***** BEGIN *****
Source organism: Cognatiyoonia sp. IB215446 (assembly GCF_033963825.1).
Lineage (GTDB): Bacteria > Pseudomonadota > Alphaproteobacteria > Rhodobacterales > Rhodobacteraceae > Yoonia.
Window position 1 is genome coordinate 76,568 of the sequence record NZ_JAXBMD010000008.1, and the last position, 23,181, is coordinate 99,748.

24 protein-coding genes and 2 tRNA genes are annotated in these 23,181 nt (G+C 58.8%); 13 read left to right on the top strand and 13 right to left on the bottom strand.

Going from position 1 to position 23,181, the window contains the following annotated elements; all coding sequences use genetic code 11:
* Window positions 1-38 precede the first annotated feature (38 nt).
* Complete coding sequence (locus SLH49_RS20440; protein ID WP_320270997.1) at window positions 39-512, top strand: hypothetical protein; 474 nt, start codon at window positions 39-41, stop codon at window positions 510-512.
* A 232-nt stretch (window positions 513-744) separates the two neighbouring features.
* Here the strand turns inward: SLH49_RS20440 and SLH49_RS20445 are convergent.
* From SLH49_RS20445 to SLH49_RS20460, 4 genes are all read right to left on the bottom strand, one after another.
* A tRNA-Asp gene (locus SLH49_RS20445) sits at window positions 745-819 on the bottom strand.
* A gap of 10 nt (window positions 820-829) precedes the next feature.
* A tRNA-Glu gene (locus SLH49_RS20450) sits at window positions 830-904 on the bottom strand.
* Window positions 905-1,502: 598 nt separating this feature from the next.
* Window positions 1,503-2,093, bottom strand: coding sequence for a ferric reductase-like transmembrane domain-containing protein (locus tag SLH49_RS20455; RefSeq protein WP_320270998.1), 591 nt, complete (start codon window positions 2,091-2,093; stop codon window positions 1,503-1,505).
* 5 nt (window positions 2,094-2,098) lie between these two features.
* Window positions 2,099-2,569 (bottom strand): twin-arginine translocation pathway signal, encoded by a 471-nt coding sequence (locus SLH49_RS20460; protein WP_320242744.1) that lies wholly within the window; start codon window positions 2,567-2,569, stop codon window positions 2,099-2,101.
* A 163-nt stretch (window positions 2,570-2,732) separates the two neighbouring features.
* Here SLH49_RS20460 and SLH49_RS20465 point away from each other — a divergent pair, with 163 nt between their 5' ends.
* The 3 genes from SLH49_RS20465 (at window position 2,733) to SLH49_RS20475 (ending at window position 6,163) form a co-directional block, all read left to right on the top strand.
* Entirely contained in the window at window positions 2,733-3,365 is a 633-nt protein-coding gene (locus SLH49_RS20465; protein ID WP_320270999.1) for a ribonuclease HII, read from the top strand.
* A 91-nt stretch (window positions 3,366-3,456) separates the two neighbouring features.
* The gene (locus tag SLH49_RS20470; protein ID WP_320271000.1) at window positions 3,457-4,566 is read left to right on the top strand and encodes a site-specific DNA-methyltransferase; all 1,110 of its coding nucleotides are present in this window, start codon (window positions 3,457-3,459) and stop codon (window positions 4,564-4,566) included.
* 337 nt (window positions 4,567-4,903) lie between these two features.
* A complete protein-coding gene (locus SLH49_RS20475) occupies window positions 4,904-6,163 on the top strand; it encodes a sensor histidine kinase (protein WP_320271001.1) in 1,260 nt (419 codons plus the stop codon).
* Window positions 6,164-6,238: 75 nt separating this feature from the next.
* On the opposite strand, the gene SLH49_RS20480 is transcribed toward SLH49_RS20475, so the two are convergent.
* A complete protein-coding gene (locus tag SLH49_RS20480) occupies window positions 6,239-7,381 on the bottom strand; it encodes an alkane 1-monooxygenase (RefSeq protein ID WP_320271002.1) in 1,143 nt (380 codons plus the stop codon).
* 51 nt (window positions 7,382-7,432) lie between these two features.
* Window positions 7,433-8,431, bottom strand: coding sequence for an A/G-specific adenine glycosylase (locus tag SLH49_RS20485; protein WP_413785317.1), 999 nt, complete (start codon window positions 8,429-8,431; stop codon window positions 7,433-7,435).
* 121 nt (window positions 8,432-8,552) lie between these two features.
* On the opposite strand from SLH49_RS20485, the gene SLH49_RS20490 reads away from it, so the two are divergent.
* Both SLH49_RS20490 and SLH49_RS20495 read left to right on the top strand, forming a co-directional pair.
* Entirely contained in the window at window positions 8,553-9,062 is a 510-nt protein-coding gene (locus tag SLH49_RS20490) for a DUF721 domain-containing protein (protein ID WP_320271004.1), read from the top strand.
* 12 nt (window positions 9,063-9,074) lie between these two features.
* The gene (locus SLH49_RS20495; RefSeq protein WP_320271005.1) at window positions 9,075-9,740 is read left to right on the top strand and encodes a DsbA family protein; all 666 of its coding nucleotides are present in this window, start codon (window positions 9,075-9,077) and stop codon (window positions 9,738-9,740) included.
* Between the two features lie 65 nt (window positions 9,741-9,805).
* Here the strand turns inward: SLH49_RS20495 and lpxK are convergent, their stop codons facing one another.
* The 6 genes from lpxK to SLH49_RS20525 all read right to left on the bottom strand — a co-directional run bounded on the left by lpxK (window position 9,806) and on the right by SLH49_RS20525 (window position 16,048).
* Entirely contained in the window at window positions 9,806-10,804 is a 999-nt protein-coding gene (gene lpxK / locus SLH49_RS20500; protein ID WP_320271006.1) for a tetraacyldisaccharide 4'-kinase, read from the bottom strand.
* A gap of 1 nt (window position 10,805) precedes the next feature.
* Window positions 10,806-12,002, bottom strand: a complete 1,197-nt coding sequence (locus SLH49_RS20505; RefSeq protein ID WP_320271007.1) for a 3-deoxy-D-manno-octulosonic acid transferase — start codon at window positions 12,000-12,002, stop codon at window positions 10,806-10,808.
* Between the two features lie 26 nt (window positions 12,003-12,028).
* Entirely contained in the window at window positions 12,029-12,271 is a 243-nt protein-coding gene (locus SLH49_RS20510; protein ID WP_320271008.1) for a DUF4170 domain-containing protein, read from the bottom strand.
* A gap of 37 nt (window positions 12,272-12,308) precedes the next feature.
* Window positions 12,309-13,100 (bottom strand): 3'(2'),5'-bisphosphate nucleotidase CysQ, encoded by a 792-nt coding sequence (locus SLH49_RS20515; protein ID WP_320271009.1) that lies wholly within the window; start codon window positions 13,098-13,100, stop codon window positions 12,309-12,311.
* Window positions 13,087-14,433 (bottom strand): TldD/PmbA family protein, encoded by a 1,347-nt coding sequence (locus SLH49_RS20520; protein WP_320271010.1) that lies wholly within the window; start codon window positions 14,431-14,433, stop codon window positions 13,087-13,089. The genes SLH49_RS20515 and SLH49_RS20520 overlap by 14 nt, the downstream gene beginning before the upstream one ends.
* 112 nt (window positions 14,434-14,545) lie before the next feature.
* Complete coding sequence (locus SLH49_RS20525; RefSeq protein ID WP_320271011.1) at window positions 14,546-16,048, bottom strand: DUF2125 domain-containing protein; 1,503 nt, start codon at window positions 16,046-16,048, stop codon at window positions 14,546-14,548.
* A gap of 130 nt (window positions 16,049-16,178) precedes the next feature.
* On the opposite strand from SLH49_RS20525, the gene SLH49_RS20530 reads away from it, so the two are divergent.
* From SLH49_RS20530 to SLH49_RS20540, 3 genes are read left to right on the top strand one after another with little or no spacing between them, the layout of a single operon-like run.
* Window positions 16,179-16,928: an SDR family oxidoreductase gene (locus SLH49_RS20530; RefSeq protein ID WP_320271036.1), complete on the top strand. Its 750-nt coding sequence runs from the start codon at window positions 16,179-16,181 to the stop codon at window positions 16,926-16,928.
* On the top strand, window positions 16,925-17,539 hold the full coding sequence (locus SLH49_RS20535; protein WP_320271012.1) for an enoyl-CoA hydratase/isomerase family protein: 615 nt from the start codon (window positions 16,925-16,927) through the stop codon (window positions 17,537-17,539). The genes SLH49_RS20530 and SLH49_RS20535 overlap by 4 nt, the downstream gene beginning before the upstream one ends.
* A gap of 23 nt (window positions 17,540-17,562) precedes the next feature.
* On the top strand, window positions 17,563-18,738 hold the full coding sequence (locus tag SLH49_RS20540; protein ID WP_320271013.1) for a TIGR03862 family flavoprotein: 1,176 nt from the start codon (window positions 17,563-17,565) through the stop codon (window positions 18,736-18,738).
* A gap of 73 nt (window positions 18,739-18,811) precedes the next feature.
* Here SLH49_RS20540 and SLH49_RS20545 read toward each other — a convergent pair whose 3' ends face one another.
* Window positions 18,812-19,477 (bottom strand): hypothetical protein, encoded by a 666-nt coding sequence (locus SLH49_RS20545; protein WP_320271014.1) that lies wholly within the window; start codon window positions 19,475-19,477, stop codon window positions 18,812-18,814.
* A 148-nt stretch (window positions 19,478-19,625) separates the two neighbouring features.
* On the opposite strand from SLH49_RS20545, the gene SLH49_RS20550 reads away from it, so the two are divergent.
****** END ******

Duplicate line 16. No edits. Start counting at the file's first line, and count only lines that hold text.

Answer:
* 5 nt (window positions 2,094-2,098) lie between these two features.